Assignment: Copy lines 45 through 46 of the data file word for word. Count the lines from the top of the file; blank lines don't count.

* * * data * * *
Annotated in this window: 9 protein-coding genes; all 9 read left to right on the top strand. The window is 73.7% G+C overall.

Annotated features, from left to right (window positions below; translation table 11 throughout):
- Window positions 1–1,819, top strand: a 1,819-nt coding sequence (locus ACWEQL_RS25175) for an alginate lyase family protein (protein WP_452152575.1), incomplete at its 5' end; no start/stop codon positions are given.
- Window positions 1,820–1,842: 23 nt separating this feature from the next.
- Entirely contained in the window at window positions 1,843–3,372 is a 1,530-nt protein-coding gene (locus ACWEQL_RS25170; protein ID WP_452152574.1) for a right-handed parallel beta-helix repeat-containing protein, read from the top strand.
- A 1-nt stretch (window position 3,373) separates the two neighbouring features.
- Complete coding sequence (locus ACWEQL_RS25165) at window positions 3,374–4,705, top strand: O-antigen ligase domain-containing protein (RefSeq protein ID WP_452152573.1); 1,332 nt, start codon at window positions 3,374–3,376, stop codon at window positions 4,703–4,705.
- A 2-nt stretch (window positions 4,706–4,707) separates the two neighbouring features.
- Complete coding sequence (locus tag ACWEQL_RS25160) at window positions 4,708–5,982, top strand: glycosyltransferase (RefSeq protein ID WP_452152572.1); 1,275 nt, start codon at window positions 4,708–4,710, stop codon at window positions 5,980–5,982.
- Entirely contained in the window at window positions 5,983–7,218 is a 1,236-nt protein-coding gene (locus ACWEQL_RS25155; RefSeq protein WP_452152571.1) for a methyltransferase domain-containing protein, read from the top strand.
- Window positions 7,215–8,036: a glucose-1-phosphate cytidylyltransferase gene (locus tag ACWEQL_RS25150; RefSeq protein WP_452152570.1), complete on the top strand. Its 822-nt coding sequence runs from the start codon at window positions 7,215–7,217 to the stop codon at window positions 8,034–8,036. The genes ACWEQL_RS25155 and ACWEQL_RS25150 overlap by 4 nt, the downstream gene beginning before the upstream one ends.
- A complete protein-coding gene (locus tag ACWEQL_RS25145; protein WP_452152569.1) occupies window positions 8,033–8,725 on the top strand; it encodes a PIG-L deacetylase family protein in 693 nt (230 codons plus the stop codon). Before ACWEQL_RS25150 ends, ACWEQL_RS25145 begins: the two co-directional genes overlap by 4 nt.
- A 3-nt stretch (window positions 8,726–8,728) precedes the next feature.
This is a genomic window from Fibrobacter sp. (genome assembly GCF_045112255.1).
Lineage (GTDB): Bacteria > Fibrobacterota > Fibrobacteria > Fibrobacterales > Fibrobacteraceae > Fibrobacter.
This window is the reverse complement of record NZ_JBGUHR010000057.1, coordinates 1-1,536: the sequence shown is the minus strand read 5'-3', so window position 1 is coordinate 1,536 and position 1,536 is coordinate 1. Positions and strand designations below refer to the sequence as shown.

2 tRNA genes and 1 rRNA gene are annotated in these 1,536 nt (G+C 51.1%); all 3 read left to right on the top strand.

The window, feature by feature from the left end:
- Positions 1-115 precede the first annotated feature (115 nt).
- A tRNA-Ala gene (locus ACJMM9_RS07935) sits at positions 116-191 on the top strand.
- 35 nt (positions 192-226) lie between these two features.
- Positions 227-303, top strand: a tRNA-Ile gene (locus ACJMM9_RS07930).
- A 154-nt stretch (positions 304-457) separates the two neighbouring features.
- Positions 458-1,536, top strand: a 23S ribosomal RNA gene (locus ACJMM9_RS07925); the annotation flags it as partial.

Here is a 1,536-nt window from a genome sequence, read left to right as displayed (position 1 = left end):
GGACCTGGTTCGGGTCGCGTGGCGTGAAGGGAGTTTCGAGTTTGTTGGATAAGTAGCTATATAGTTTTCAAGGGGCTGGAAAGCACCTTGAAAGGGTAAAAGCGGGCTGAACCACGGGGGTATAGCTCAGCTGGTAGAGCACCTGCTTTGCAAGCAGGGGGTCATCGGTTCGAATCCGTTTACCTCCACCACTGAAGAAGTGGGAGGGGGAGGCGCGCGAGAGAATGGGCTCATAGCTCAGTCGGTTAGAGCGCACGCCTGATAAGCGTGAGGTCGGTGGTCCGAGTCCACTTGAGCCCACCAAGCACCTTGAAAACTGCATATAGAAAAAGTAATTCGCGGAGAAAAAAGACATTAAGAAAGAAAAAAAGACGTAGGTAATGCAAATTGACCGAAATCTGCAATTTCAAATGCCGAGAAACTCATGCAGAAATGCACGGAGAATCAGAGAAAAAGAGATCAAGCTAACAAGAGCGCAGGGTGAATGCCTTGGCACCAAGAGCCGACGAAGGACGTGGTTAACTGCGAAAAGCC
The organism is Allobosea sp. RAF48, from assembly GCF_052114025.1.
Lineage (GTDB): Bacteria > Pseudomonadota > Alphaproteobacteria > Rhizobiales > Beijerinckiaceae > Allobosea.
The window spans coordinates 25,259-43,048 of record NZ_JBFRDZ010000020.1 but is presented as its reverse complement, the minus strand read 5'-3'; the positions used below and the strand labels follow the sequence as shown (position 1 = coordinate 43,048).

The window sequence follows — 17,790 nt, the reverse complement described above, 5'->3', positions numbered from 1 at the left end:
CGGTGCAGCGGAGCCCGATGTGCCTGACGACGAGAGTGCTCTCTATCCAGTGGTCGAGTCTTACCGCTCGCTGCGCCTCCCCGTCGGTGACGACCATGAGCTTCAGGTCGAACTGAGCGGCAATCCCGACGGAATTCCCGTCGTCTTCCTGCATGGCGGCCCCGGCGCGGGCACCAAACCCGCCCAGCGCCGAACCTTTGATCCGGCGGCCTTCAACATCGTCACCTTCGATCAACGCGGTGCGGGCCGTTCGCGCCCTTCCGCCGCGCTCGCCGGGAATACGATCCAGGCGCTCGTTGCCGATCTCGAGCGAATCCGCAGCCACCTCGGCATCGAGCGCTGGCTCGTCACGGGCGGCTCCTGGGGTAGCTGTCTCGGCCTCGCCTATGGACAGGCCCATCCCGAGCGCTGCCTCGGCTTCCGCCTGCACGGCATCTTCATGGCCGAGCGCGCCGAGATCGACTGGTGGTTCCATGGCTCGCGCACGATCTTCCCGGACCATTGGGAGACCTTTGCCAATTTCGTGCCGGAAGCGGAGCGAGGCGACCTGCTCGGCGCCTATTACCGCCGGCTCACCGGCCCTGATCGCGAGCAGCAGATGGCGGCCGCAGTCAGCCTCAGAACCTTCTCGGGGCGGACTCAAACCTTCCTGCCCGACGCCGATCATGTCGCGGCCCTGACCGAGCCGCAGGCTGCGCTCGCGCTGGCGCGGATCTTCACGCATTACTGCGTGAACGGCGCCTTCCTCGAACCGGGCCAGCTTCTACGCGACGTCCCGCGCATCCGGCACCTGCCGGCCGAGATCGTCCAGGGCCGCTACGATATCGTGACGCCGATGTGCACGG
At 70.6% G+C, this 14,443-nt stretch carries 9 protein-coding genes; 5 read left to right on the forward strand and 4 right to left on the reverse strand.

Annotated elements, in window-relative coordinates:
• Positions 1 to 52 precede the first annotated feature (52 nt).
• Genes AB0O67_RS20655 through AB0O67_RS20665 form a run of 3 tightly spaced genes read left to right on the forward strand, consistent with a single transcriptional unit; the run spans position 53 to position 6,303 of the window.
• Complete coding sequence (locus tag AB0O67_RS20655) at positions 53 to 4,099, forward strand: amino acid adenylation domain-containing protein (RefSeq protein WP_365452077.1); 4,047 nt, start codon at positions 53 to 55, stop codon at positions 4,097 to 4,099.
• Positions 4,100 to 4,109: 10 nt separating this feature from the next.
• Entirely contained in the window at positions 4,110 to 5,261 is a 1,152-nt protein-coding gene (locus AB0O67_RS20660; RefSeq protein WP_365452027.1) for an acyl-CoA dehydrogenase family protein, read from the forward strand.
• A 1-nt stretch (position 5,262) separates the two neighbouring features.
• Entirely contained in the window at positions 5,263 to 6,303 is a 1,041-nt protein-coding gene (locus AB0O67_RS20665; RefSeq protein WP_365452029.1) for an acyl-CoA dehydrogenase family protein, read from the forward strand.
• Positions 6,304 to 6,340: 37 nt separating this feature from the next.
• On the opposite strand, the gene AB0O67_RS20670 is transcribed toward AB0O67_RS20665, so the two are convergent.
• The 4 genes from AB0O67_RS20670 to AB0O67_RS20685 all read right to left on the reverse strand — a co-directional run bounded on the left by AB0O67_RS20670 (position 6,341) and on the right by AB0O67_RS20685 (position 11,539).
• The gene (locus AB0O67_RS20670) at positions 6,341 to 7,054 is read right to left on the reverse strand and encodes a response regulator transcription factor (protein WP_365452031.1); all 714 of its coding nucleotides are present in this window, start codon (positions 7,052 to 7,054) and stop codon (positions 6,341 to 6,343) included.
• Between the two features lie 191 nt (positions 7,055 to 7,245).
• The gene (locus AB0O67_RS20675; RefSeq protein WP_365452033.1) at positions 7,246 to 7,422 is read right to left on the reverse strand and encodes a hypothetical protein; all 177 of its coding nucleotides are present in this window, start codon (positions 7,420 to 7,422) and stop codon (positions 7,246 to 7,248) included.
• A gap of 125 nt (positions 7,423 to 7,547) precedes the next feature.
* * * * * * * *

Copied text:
• Between the two features lie 191 nt (positions 7,055 to 7,245).
• The gene (locus AB0O67_RS20675; RefSeq protein WP_365452033.1) at positions 7,246 to 7,422 is read right to left on the reverse strand and encodes a hypothetical protein; all 177 of its coding nucleotides are present in this window, start codon (positions 7,420 to 7,422) and stop codon (positions 7,246 to 7,248) included.